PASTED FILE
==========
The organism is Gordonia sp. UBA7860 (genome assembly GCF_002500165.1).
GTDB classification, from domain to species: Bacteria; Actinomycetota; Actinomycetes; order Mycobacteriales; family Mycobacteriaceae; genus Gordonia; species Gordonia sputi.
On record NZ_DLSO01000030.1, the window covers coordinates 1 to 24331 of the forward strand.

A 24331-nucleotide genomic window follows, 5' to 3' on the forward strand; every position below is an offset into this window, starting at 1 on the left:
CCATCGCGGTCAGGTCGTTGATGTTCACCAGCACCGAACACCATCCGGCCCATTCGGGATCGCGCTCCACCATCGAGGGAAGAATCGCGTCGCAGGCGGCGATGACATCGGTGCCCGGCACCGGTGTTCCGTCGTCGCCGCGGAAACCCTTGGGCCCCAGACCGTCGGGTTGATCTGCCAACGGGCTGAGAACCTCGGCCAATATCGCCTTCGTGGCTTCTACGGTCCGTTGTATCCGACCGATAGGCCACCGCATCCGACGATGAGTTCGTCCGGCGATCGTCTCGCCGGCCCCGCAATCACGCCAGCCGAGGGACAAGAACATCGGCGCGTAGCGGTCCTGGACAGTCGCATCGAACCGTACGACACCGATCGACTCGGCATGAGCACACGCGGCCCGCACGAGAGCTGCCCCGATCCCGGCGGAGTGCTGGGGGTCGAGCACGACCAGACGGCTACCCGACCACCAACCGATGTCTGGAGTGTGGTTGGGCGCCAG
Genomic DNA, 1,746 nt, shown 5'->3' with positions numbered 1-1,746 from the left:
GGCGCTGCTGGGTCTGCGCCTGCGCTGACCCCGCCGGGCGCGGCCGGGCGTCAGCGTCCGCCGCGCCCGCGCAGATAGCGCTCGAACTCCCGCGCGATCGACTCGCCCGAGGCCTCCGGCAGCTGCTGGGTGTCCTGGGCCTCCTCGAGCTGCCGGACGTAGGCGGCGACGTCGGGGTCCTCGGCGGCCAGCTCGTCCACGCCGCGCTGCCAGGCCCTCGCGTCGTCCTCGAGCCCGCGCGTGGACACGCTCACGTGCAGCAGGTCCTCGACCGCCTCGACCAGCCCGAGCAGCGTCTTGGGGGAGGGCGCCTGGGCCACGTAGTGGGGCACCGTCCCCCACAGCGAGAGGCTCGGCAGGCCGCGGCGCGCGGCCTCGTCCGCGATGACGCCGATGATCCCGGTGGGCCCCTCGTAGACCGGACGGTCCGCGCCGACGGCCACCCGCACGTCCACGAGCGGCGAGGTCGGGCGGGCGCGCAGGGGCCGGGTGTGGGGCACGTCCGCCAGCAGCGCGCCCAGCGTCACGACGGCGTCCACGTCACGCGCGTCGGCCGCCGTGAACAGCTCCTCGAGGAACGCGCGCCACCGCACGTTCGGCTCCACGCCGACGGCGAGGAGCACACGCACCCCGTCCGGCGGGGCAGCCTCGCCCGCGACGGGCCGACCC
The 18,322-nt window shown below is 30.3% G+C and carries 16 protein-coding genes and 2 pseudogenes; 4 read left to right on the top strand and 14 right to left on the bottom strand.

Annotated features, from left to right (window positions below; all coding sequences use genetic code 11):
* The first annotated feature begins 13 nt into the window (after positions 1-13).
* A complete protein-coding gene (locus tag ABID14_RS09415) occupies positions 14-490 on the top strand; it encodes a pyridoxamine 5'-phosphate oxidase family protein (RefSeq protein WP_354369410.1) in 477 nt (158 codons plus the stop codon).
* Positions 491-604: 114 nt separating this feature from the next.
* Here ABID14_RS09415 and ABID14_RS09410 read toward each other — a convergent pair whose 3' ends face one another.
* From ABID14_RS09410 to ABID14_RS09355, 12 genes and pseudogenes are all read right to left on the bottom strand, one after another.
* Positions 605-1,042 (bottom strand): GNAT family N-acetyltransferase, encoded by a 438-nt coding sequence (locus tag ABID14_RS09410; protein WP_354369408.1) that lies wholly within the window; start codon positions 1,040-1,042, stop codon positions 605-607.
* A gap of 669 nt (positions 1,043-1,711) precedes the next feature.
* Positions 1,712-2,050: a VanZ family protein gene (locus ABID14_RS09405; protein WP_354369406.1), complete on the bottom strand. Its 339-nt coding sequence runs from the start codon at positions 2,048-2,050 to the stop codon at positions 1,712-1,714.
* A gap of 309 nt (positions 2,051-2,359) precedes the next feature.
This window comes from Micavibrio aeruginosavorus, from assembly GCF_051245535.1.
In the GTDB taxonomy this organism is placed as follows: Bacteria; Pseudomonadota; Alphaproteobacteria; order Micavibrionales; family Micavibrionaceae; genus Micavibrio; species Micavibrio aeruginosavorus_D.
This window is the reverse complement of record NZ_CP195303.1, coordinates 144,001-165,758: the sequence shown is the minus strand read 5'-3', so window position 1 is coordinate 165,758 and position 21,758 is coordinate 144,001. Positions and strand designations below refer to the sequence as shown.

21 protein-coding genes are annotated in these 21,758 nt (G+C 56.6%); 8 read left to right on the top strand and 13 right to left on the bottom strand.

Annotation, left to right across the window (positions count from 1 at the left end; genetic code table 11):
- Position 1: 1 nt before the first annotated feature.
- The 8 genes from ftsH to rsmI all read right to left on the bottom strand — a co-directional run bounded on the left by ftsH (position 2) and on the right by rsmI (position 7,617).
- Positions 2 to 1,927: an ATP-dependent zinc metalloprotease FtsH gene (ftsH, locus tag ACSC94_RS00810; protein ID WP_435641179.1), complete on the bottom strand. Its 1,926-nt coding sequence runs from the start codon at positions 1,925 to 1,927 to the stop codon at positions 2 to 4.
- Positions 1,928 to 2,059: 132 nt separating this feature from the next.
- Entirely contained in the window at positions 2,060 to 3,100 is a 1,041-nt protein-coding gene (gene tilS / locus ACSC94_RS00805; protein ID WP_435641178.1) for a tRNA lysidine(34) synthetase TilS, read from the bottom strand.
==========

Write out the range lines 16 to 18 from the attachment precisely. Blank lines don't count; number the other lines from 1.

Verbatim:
* A gap of 669 nt (positions 1,043-1,711) precedes the next feature.
* Positions 1,712-2,050: a VanZ family protein gene (locus ABID14_RS09405; protein WP_354369406.1), complete on the bottom strand. Its 339-nt coding sequence runs from the start codon at positions 2,048-2,050 to the stop codon at positions 1,712-1,714.
* A gap of 309 nt (positions 2,051-2,359) precedes the next feature.